Seeking Eden:

A Collection of Georgia's Historic Gardens

A Special Presentation in our Read and Grow Series (Fee for this session only $20)

Thursday, May 2, 2019

11:15 to 12:15 Read and Grow Class:  Presentation by the Authors

12:30 Lunch:  Brief author presentation with book signing

We will be pleased to welcome Staci L. Catron, Cherokee Garden Library Director, Atlanta, History Center and Mary Ann Eaddy, Historic Preservationist, to our May 2, Grow and Read series.  These two women are the authors of Seeking Eden:  A Collection of Georgia’s Historic Gardens

Seeking Eden promotes an awareness of, and appreciation for, Georgia’s rich garden heritage. Updated and expanded here are the stories of nearly thirty designed landscapes first identified in the early twentieth-century publication Garden History of Georgia, 1733–1933. Seeking Eden records each garden’s evolution and history as well as each garden’s current early twenty-first-century appearance, as beautifully documented in photographs. Dating from the mid-eighteenth to the early twentieth centuries, these publicly and privately owned gardens include nineteenth-century parterres, Colonial Revival gardens, Country Place–era landscapes, rock gardens, historic town squares, college campuses, and an urban conservation garden.

Seeking Eden explores the significant impact of the women who envisioned and nurtured many of these special places; the role of professional designers, including J. Neel Reid, Philip Trammel Shutze, William C. Pauley, Robert B. Cridland, the Olmsted Brothers, Hubert Bond Owens, and Clermont Lee; and the influence of the garden club movement in Georgia in the early twentieth century.

$54.50 including tax.  Book proceeds will go toward the Garden Club of Georgia’s Historic Landscape Preservation Grant program. Matching grants provide seed money to nonprofits and local governments working to preserve and restore historic landscapes across the state.


Staci L. Catron, Cherokee Garden Library Director, Atlanta History Center:

Staci L. Catron serves as the Director of the Cherokee Garden Library, a Library of the Kenan Research Center at the Atlanta History Center. She manages the development, preservation, and interpretation of the collection of 32,000 items, which includes rare books, contemporary volumes, manuscripts, photographs, landscape architectural drawings, periodicals, seed catalogs, and ephemera. Catron holds a B.A. in History and Latin, as well as a Master of Heritage Preservation. She curates numerous exhibitions at the Atlanta History Center, lectures regularly regarding rare garden books and historic landscapes, and is published in many newsletters, journals, and books. A lifetime member of Garden Club of Georgia (GCG), Catron is a past president of the Southern Garden History Society, serves on committees for GCG and Garden Club of Virginia, and is a member of the Society of Georgia Archivists and Council on Botanical and Horticultural Libraries. In 2014, she was named an Honorary Member of The Garden Club of America.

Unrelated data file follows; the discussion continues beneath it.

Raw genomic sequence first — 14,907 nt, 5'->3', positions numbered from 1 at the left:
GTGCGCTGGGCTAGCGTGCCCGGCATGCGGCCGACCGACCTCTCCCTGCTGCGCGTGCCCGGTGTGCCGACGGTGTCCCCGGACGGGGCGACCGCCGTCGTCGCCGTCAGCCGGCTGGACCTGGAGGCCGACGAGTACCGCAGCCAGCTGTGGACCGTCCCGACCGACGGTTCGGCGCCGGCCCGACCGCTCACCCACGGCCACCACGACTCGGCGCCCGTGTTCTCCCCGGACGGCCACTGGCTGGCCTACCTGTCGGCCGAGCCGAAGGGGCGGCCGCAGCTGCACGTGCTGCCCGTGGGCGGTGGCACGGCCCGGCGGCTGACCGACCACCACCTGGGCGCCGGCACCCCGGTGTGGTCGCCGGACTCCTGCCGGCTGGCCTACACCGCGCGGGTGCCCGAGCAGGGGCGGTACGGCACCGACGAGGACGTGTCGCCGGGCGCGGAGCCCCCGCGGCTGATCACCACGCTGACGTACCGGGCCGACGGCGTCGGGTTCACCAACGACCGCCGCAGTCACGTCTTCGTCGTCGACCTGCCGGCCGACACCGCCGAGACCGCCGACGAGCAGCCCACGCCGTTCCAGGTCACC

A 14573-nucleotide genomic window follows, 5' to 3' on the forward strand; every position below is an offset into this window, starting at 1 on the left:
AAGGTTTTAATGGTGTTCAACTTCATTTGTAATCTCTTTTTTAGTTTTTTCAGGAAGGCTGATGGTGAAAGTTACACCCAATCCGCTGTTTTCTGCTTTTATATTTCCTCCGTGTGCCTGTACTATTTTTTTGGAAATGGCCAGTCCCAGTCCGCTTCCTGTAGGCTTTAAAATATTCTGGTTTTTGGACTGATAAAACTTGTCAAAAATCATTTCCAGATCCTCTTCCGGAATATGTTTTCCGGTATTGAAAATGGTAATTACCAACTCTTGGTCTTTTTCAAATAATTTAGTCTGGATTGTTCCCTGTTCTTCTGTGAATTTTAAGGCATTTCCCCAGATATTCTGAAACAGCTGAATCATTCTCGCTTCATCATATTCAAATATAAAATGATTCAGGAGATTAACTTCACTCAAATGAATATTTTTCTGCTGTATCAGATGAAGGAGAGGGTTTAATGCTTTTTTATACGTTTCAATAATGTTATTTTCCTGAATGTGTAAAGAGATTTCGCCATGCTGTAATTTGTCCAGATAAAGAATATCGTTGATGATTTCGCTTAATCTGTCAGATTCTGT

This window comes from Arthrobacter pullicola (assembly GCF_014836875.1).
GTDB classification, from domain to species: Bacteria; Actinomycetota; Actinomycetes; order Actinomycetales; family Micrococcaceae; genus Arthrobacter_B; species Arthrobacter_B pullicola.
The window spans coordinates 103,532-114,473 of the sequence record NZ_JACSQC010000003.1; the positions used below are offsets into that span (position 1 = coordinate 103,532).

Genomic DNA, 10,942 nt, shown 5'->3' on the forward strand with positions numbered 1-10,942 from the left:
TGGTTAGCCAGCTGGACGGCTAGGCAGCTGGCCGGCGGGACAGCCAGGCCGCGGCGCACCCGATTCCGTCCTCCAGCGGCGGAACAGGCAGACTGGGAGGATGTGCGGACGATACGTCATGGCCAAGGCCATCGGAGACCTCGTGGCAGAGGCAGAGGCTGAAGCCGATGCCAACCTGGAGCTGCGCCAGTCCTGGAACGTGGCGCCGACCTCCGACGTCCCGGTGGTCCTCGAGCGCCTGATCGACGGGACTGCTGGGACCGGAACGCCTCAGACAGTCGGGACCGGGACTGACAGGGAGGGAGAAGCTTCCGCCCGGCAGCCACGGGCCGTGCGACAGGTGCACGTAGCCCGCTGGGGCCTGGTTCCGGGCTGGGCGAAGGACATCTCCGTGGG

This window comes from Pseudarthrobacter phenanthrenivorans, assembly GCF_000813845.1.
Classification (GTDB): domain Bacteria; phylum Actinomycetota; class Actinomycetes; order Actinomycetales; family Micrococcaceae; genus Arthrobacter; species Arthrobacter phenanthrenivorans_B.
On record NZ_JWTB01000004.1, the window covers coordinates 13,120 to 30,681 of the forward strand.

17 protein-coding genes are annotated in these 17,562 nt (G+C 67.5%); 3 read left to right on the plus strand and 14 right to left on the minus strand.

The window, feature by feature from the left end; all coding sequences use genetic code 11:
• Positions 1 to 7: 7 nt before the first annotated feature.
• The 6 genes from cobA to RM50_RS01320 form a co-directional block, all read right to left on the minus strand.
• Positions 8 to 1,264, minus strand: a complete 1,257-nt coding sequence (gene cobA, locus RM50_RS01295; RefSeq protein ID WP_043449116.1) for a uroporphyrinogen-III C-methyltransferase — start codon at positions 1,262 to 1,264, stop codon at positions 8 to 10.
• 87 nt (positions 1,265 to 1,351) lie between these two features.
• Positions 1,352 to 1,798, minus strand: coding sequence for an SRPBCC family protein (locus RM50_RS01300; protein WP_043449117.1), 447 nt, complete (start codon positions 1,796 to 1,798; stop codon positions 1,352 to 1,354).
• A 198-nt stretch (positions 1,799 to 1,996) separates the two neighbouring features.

Mary Ann Eaddy, Historic Preservationist: 

Mary Ann Eaddy has worked in the fields of historic preservation and history throughout her professional career. A former manager in the Historic Preservation Division of the Georgia Department of Natural Resources, Ms. Eaddy has experience both in Georgia and South Carolina’s State Historic Preservation Offices as well as in the National Park Service. For twenty years she taught a graduate course in Preservation Planning in the Heritage Preservation program at Georgia State University.  Ms. Eaddy earned her B.A. in History from Winthrop College in South Carolina and her M.A. in American Studies from The Georgia Washington University in Washington, D.C.  She was inducted into the Sigma Pi Kappa Preservation Honor Society in 2006. A lifetime member of the Garden Club of Georgia, she is a member of the organization’s Historic Landscape Preservation Advisory Committee. 

James R. Lockhart is a photographer specializing in architectural and landscape photography. Now retired, he documented more than sixteen hundred nominations to the National Register of Historic Places in his role as photographer for the State of Georgia, Historic Preservation Division.